I remember it as though a Norman Rockwell painting had come to life.
My dad, mom and I were walking downtown Visalia. A light snow was falling. My mom was in her heavy-fur collared, fashionable jacket wearing a light pink mauve velvet hat laced with pearls and beads. My dad was smoking his cherry blend tobacco with his handmade walnut pipe wearing his dark brown fedora and London Fog trench coat with the collar flipped up to protect himself from the cold. All three of us were holding hands as we nonchalantly strolled from store to store.
To be honest with you, I am not totally sure how they were dressed that long ago evening. I am almost positive it wasn't snowing. I think watching the then-brand new television show "Leave It to Beaver" somehow encouraged my yearning to be like the "Cleavers" and tainted my young memory.
But that is how I remember my earliest memories of Christmas. The year was about 1957.
I did go for an evening walk with my mom and dad that long ago Christmas. I remember each store had its own Santa Clause.
I asked my mom, "How could there be so many Santa Clauses?"
"That's because these are all Santa's helpers," she whispered as we walked past another department store Santa. "The real Santa Clause will come Christmas Eve," she affirmed.
As best as I can remember, I must have been around 7 years old. I wasn't quite sure why I had the special treatment of being alone with my parents that chilly evening. After all, I had my older sister, Rachel, older brother Willie, and younger siblings, Andy and Espie, who would love an evening alone with mom and dad and to be the sole focus of their attention. I must have been a very good boy, I thought.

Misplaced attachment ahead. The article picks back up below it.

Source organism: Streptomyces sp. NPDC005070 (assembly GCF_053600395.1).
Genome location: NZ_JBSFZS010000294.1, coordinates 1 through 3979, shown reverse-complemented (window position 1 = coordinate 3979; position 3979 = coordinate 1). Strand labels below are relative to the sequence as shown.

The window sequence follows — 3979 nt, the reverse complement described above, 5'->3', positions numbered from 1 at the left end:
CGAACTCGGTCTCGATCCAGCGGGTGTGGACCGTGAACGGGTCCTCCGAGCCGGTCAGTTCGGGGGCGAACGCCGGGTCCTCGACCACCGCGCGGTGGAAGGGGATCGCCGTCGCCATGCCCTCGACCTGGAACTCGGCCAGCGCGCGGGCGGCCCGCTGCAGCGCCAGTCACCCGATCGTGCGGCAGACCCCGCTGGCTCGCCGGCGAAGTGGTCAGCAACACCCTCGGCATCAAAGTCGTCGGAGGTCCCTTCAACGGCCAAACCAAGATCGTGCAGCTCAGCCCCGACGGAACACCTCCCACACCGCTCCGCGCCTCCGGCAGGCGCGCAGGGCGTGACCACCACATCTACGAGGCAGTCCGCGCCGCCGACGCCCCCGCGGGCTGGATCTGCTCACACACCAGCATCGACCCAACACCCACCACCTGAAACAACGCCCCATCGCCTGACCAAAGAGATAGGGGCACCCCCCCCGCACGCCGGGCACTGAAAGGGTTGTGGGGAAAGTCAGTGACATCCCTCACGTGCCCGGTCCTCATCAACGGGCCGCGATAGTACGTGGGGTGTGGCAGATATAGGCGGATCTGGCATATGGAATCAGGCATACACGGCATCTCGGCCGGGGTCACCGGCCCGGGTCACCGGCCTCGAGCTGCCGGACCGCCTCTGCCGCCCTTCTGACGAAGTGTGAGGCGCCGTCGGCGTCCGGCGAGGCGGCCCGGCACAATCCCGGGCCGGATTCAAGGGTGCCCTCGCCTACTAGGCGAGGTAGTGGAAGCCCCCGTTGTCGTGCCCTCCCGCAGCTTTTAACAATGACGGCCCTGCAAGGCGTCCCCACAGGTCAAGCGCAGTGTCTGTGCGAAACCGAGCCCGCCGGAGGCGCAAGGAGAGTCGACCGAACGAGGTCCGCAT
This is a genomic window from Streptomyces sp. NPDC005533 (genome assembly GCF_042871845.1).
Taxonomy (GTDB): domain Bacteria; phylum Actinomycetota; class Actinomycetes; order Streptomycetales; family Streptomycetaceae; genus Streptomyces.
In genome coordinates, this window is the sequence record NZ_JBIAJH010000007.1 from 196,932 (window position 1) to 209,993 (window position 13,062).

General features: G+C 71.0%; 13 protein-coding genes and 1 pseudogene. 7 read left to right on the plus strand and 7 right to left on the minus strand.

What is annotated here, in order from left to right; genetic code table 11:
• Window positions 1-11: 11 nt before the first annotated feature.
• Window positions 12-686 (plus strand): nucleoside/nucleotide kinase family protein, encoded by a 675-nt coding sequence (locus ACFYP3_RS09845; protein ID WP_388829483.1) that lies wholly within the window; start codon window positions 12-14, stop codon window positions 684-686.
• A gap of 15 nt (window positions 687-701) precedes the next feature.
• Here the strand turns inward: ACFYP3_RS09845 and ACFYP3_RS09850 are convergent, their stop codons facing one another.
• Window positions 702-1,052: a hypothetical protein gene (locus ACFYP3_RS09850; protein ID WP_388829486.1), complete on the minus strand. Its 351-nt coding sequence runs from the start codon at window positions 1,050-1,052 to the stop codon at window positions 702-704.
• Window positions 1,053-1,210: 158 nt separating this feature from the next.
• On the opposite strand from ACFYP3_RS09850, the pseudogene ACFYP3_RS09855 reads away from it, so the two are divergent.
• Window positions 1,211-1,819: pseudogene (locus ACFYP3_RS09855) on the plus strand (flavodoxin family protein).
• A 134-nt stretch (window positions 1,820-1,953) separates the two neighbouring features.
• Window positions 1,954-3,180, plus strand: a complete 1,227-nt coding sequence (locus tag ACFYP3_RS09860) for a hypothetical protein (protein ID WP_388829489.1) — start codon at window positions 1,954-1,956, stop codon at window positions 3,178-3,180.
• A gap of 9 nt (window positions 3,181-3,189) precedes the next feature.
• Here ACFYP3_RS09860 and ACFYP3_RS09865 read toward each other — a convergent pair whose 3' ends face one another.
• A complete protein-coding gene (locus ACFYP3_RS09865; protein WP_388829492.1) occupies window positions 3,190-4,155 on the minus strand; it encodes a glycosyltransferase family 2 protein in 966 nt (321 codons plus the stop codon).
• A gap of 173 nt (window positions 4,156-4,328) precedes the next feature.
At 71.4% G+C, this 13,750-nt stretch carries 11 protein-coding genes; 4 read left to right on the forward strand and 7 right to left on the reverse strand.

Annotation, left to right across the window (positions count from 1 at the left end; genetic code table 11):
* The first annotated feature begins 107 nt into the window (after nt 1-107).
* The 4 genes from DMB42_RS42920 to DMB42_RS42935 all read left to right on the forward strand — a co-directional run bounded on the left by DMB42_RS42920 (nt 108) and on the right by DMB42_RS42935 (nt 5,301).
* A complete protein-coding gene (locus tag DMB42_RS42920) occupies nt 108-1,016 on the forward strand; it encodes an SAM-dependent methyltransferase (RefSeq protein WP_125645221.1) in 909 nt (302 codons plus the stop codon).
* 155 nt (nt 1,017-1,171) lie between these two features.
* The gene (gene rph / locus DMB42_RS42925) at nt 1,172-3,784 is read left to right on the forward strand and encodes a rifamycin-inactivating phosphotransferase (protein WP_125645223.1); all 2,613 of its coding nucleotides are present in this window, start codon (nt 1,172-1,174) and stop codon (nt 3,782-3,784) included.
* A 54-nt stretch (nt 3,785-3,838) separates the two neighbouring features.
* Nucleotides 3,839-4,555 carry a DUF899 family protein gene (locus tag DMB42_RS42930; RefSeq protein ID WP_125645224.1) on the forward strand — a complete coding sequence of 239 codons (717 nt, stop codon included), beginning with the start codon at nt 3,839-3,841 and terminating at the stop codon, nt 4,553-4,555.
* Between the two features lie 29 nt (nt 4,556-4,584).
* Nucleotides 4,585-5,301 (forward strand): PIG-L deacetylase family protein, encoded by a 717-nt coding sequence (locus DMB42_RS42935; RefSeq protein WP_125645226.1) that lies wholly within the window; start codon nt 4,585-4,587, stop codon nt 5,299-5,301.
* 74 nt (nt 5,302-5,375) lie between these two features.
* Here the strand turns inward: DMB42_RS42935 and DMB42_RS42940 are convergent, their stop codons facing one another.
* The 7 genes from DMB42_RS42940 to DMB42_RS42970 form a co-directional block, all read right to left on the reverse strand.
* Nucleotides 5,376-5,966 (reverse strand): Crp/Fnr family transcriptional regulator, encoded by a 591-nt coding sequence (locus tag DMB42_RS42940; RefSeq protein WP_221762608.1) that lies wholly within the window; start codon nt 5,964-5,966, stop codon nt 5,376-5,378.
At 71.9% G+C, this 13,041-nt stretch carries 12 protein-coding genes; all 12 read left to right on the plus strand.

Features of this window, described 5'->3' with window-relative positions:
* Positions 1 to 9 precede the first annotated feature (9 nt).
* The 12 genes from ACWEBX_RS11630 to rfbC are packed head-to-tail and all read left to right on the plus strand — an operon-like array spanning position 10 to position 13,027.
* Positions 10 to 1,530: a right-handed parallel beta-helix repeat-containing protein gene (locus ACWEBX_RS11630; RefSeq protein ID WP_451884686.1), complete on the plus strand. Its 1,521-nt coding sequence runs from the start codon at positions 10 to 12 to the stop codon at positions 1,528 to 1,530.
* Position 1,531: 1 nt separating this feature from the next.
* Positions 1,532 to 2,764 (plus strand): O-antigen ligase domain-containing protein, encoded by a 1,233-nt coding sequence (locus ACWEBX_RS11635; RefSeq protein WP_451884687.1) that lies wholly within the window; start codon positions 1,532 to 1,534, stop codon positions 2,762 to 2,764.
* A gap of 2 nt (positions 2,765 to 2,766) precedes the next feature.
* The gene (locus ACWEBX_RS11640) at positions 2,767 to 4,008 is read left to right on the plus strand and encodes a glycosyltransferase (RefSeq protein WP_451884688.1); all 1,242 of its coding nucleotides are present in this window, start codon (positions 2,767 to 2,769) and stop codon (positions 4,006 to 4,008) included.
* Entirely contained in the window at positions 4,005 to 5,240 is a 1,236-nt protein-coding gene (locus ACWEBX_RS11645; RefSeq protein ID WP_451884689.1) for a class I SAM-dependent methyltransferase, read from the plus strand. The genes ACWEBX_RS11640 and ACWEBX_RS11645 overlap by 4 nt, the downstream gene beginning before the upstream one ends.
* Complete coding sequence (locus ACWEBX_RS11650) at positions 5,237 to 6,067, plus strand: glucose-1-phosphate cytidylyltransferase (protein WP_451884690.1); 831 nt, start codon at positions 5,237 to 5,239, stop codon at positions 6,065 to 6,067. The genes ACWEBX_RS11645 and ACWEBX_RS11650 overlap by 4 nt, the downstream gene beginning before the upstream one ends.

As we walked to each store, they asked me what I would like for Christmas. I pointed to things like a Schwinn Red Phantom bike, the Captain Kangaroo Tasket Basket, and the Davey Crockett leather jacket and raccoon hat. They casually asked if I could only have one, which one would it be? I peered into the storefront window and saw a Roy Rodgers toy gun, leather belt and holster. I said, if I could only have one, Roy Rodgers would be it.
We indifferently walked away from the window and my 7-year-old memory completely fades from that point until Christmas morning. We didn't have many presents under our tree. There was actually only one for each of my brothers and sisters.
What I did not know was that my mom and dad had individually taken each one of my siblings out for his or her own special evening. Not knowing that our wish would be granted, each one of us got to pick one item we really wanted for Christmas. So although we all had only one gift under the tree, it was something we told our parents we really wanted. And we couldn't be happier.
When I opened my present, there it was...my Roy Rodgers toy gun, leather belt and holster set.
I would not say we were poor when we grew up, but I do remember doing without things many of my friends took for granted. As a parent now, I now understand why we each got to pick only one present.
That evening with my mom and dad is my earliest memory of Christmas. The Roy Rodgers toy gun, leather belt and holster are long gone, but that evening alone with my parents made me feel so special that 56 years later, I still cling to that as one of my most treasured Christmas memories.
As a parent now, I hope my wife, Susie, and I have created many non-material Christmas and other memories for our children. It is a nice way to honor the memory of my mom and dad and helps guide us to what many believe to be the true spirit of family, especially during the holidays.
I hope your holidays are blessed with a loving family, good health and compassion for those most in need.
Happy holiday memories from my family to yours.
-- Steve Flores is a contributing columnist for The Californian. These are his opinions, not necessarily those of The Californian. Email him at email@example.com.